14 December 2017
Earwax like ice cores: Unlocking the past hidden in whale earplugs
Posted by Joseph Cariz
By Vicky Stein
Farzaneh Mansouri’s future data collectors are cruising around oceans worldwide, following blooms of productivity and accumulating decades of information—all in their earwax. Mansouri, an environmental scientist at Baylor University in Waco, Texas, studies the wax “earplugs” built up over years in sealed whale ear canals. The earplugs, according to her findings, provide records of the animals’ movements and diets over the course of their long lives.
Whales are known as ocean sentinels – the enormous mammals can tell researchers valuable information about the ocean environment—but are very difficult to study, said Sascha Usenko, an environmental chemist and senior researcher with Mansouri’s project, who also works at Baylor University.
Mansouri, Usenko and their colleagues have found a new way to access that information: analyzing whale earplugs, collected from dead whales over the past few decades and preserved as simple oddities in museum storerooms around the world. The researchers discovered the layers in whale earplugs contain time-specific layers of stable carbon and nitrogen isotopes. Those isotopes can show where whales traveled and what they fed on over decades. Mansouri presented the results of her work earlier this week at the 2017 American Geophysical Union Fall Meeting in New Orleans.
“This research, in its own right, changes our understanding of foraging behavior,” Usenko said.
The new research also gives scientists insight into past ocean conditions.
“These sorts of long-term databases are impossible to get for most animals,” said Michael Polito, an ecologist from Louisiana State University in Baton Rouge who was not involved with Mansouri’s research. “It’s an amazing record.”
A thorough record
Whales like humpbacks, fins, blues and minkes are migratory. Every summer they swim toward their polar feeding grounds and excrete light-colored earwax. Dark-colored wax marks their journeys into warmer, more equatorial breeding grounds in the winter. Few animals are as long-lived and wide-ranging.
As the years pass, these dark and light layers delineate whale movements through the world’s oceans. Scientists in the early 1900s discovered they could read these layers like tree rings, counting a whale’s age in its earwax, but went no further.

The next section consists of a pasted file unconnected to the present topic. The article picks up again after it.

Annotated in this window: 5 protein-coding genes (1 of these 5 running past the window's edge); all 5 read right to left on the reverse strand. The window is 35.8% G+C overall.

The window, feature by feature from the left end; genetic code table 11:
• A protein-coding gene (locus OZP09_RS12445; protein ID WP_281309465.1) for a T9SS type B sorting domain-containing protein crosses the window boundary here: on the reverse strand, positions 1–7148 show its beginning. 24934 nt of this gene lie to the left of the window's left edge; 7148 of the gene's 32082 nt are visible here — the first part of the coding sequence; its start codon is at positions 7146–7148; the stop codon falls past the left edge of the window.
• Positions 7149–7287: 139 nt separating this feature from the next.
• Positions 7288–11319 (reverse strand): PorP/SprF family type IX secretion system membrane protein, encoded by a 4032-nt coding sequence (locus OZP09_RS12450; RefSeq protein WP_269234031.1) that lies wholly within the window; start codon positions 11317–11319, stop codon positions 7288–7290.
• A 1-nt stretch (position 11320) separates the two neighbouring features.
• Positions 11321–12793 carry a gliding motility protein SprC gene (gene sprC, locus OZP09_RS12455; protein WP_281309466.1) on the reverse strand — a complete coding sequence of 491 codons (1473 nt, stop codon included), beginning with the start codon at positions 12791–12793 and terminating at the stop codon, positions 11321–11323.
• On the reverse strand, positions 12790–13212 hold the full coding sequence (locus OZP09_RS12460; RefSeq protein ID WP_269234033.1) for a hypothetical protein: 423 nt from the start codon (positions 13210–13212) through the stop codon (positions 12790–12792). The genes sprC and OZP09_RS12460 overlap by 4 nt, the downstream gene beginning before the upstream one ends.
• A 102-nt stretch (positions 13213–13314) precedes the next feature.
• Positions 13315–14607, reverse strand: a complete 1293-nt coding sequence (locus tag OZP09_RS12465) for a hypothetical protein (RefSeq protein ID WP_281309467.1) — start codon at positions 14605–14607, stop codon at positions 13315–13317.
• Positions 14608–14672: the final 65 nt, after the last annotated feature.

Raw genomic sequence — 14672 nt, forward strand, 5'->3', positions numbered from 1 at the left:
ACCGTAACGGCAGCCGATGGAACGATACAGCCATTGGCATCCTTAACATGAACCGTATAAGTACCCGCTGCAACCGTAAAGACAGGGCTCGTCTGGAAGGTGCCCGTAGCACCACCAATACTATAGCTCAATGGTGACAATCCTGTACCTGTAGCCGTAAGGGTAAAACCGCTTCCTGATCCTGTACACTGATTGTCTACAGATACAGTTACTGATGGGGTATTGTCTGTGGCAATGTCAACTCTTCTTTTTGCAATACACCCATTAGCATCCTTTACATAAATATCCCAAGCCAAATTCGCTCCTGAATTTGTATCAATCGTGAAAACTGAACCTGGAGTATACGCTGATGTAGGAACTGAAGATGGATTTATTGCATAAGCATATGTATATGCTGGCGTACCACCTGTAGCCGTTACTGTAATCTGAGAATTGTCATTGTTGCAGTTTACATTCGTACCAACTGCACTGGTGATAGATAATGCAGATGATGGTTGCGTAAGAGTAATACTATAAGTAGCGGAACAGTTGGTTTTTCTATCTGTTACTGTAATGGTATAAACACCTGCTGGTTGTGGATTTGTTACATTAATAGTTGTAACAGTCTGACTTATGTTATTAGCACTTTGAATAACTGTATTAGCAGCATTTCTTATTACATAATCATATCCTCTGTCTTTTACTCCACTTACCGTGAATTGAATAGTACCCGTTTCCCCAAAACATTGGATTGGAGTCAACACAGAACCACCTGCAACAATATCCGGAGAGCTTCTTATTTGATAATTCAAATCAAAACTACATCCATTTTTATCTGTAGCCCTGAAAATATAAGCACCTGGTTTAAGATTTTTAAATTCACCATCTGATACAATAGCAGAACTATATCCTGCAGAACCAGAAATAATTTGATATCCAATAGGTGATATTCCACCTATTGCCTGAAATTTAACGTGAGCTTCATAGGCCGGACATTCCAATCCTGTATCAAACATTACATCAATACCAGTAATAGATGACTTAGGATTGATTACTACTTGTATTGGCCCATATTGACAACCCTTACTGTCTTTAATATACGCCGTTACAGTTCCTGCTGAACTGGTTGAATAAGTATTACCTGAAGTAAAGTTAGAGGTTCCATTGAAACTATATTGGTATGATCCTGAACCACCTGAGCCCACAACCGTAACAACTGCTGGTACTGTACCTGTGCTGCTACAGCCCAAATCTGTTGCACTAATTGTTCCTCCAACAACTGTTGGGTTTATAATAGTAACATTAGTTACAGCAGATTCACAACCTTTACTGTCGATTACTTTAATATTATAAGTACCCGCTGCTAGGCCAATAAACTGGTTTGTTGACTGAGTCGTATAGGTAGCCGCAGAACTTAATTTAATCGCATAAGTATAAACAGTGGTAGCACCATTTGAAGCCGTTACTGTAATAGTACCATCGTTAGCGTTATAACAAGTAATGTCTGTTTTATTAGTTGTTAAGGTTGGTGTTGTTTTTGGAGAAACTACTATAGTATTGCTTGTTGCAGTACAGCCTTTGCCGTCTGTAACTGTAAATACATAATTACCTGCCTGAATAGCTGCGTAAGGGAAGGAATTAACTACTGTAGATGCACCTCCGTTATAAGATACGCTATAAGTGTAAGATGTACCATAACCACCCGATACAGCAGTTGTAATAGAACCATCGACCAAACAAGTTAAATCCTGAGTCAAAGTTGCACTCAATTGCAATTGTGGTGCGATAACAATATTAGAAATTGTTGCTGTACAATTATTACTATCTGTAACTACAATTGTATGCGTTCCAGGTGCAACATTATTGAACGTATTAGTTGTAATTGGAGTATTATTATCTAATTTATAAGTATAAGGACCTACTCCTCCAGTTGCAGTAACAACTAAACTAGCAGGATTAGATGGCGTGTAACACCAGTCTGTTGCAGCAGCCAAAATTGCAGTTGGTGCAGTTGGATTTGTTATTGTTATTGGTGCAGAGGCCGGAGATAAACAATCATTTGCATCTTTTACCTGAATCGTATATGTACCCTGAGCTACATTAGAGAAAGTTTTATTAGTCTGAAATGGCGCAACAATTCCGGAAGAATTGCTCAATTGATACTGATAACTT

“It’s like a sediment core, or an ice core,” Mansouri said. And modern scientists know core samples, whether they be from reefs, glaciers or even trees, can shelter enormous amounts of information. The researchers decided to dig in.
They sampled 20 earplugs from several whale species in the Atlantic and Pacific oceans, acquiring some from the Smithsonian Institution National Museum of Natural History in Washington, D.C. (which has stored over a thousand whale earplugs for more than fifty years) and others from the Natural History Museum in London.
The researchers separated each delicate layer of earwax, made of an organic matrix of lipids, waxes, and keratin. They powdered the earwax and analyzed the ratios of different carbon and nitrogen isotopes in the lipids. The isotope ratios within the layers of a particular whale’s earplug can be used as a timeline, showing stability or variability over the years of a whale’s life. Carbon-13 concentrations are known to decrease with higher latitudes, so the profiles of that isotope can reveal how far away from the equator a particular whale might have traveled from year to year.
Nitrogen-15 concentrations rise as you move up the food chain, so their profiles could reveal whales’ dietary changes from year to year. For example, if whales were feeding on plankton, their nitrogen-15 levels should be lower than years in which they fed on plankton-eating fish.
Some of the earplugs the researchers studied revealed relatively stable isotope concentrations for both carbon and nitrogen, indicating the whales likely gulped down the same types of foods in the same areas over many decades.
Some, however, had less straightforward patterns of isotope concentration. Mansouri wondered if the group of whales whose levels of carbon-13 decreased steadily over several decades might have been driven north over time by an increase in global boat traffic or warming ocean surface temperatures.
Stable nitrogen-15 content over time indicated some whales were likely feeding on the same type of food (blue whales, for example, specialize on oceanic plankton called krill), but with much more variability in their carbon-13, they must have been traveling more to find their food, Mansouri said.
Deeper into the layers
Mansouri and the team think their results are just the tip of the earwax.
Mansouri and Usenko are excited about the potential of matching patterns in carbon-13 and nitrogen-15 isotopes to other events which might be recorded either in history or to other types of data collected from whale specimens.
Hormones, for example, could indicate stressful periods in whales’ lives. Mapping the incidence of stress alongside the particularly variable periods during a particular whale’s lifespan might show a clearer picture of its reasons for changing food source or location. Pollutant levels, too, might clarify some of the isotope patterns, according to the researchers. World wars, the presence and absence of high-impact whaling and increased noise in the oceans over the last 250 years represent some of the dramatic oceanic changes potentially encoded in the earwax mass buried deep inside of a whale’s skull, Usenko said.
— Vicky Stein is a Science Communication graduate student at the University of California, Santa Cruz. She can be found on Twitter at @agentredsquirrl and online at www.vickystein.media.